“I work at a big soft company. I was in office love with my boss. But I decided to make an image change of myself. Then I found a handsome guy who has a very nice open car. He said a charming girl must not be a high miss. I will goal in with him.”
While surfing the Web, I discovered the above “Story of an Office Lady” posted by a language enthusiast named “Runo” (www. zephyr.dti.ne.jp/~runo/awasei.html). I immediately set out to translate it into English. Here’s the result:
“I work at a large computer software company. I was having an affair with my boss but decided to turn over a new leaf. Then I found a handsome fellow who drives a nice convertible. He said a charming girl like me shouldn’t become an elderly spinster. We are going to get married.”
What you see in the first paragraph reflects the Japanese propensity to borrow extensively from English. These borrowings frequently mutate and take on lives of their own in the form of so-called wasei eigo — literally Japan-made English. Japanese speech is full of such pseudo-English expressions, with more entering the language all the time.
Because the automobile arrived as a foreign import and has been around for the best part of a century, Japanese have had plenty of time to produce their own terms related to cars and driving. A car’s akuseru is not the rod to which the wheels are connected, but its accelerator pedal. Cars are equipped with such components as a “back mirror” (rear-view mirror), “handle” (steering wheel), “wheel cover” (hubcaps), “winker” (turn signal) and “klaxon” (horn). A person who possesses a license but who seldom operates a vehicle is a “paper driver.” Then there is the “one man car,” i.e. a bus or other conveyance operated by the driver only, i.e. without a ticket taker or conductor.
When native English speakers encounter such expressions, confusion often results. While I was driving in Osaka many years ago, a policeman once stopped me and inquired about the light truck I was driving, “Is that my car?” Not realizing that he was asking if I was the owner, I responded, “What are you talking about? No, it’s not your car!” Expecting me to understand what he thought was English, he repeated the question in an aggravated tone of voice. “I’m sorry, but I don’t have the faintest idea what you’re talking about!” I replied. He finally threw up his hands in frustration and waved me off.
Upon entry into the Japanese lexicon, it’s quite common for English terms to become detached from their original meanings. When a group gangs up on someone, they “lynch” him, even when their victim emerges alive. A “viking” is not a sword-wielding Scandinavian but a buffet or smorgasbord. “Cunning” refers to cheating on an examination. A man who says he works as a “cock” is not employed by a host club, but prepares food in a restaurant.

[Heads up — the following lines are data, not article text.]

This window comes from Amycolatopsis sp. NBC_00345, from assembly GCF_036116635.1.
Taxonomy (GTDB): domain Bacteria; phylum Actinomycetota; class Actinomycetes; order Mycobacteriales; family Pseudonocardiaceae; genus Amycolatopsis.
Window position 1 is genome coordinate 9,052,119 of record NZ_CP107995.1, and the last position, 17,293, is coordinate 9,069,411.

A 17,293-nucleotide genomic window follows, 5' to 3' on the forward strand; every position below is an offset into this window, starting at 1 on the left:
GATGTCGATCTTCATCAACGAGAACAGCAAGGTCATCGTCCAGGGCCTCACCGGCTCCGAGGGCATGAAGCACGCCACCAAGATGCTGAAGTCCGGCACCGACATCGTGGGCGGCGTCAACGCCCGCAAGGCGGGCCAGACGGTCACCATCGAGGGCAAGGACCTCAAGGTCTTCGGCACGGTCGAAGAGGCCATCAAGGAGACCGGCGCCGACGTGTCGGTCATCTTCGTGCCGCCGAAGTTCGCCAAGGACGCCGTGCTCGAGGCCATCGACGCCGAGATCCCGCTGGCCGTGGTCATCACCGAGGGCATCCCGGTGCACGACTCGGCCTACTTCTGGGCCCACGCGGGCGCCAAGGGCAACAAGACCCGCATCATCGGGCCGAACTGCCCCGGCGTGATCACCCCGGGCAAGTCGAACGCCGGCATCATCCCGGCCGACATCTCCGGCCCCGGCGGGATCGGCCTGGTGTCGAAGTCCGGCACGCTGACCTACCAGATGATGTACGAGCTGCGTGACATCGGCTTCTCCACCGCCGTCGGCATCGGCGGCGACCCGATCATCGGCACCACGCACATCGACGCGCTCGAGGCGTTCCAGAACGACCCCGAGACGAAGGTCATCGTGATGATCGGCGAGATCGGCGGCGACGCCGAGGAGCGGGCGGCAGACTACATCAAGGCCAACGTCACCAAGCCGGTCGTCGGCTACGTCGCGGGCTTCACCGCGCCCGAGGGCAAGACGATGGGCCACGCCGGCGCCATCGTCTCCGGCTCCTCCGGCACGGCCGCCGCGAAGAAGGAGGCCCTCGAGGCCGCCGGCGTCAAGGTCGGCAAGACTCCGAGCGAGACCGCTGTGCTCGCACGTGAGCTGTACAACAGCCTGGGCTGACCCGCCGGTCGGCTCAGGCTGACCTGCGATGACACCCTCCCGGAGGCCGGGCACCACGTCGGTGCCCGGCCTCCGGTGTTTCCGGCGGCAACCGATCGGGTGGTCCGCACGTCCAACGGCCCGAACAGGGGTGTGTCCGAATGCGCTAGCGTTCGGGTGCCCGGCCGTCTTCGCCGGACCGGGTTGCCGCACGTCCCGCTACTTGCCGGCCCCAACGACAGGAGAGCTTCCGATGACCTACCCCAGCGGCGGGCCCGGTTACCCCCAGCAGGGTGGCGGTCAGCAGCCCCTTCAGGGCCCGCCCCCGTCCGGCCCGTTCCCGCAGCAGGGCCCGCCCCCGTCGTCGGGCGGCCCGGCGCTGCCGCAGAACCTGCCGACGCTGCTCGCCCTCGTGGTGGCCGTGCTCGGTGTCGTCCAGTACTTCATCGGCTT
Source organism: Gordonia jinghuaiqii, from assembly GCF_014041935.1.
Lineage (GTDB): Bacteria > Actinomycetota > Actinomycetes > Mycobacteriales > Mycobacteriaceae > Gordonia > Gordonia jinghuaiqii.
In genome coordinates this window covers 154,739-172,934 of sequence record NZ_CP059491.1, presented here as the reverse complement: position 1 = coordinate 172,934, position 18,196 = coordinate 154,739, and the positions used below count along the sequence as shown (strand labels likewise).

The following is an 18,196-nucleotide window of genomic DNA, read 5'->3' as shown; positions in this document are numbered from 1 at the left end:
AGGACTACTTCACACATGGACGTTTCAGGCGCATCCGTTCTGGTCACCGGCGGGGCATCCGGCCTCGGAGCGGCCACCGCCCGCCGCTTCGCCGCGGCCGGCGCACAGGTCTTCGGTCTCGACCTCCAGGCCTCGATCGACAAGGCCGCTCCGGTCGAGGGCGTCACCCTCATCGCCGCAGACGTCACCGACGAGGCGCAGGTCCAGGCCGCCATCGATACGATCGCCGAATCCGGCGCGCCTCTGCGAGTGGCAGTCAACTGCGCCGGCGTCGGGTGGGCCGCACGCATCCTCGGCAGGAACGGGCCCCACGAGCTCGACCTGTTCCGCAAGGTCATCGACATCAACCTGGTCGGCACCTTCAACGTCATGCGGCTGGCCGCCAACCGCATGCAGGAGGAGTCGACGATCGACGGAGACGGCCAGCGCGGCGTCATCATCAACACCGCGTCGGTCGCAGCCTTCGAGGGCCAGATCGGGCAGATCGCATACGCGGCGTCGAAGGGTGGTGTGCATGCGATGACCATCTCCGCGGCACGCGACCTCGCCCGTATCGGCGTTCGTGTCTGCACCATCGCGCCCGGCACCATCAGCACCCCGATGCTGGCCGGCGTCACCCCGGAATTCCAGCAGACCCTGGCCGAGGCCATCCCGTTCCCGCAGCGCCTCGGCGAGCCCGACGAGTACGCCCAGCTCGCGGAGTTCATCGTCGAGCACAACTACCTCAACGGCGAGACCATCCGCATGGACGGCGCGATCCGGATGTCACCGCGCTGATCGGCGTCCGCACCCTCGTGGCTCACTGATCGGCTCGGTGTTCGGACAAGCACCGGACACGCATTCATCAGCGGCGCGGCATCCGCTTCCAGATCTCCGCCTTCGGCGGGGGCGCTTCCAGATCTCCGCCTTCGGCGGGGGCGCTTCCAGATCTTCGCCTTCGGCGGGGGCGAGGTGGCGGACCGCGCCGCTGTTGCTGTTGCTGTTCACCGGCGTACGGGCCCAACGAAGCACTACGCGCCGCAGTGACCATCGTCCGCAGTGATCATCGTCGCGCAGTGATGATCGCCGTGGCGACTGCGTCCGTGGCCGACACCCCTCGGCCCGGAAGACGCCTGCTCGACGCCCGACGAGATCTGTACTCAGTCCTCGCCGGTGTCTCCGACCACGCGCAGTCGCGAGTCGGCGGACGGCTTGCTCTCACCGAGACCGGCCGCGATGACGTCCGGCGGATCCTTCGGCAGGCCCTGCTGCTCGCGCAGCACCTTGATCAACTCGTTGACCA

Other “English” terms are all but incomprehensible. Who is likely to recognize that “hotchkiss” means a stapler, “trump” a deck of playing cards or “consent” an electrical wall outlet?
Fortunately, most forms of wasei eigo manage to get their meanings across reasonably well, and a few even convey a sort of crude appeal. A peephole is referred to as a “door eye.” A dais or lectern is called a “speech table.” And males elect to undergo a “pipe cut” instead of a vasectomy. A blushing bride walks, not down an aisle, but along a “virgin road.” And by the way, weddings can be a good “shutter chance,” so you’d better grab your camera before the photo opportunity passes.
Herbert Passin, professor emeritus at Columbia University and an authority on Japanese language usage, sees the process of word adoption as going through six stages. Initially, foreign words, particularly technical terms and words without Japanese counterparts, are taken in whole and used passively. In the second and third stages, the adoptions are used and abbreviated in ways that may not be instantly understandable to speakers of the original language. (A manshon, for example, is used to mean a condominium — “register” becomes reji, “handicap” handi and so on.)
At the fourth stage, foreign words are combined with Japanese words to make new compounds. Tonkatsu, a pork cutlet, is made from the Sino-Japanese ton (pig) and English cutlet (katsuretsu). By the fifth stage, Japanese have little or no awareness that the word is not native. And at the sixth and final stage, the borrowing has been completely assimilated to the grammatical form of Japanese, as we find with words like saboru (to sabotage) or, more recently, getto suru (to obtain).
While assimilation of foreign words is common to most languages, Passin regards Japanese as being one of the most open.
“The process of English-absorption that is going on before our eyes in Japan today is awesomely inventive,” he marvels.
So there you have it: Study Japanese at my pace and you will be image up. And who knows? Starting first with live stage, you might even become a talent. My own ambition, for what it’s worth, is to judge a televised miss contest broadcast during golden time . . .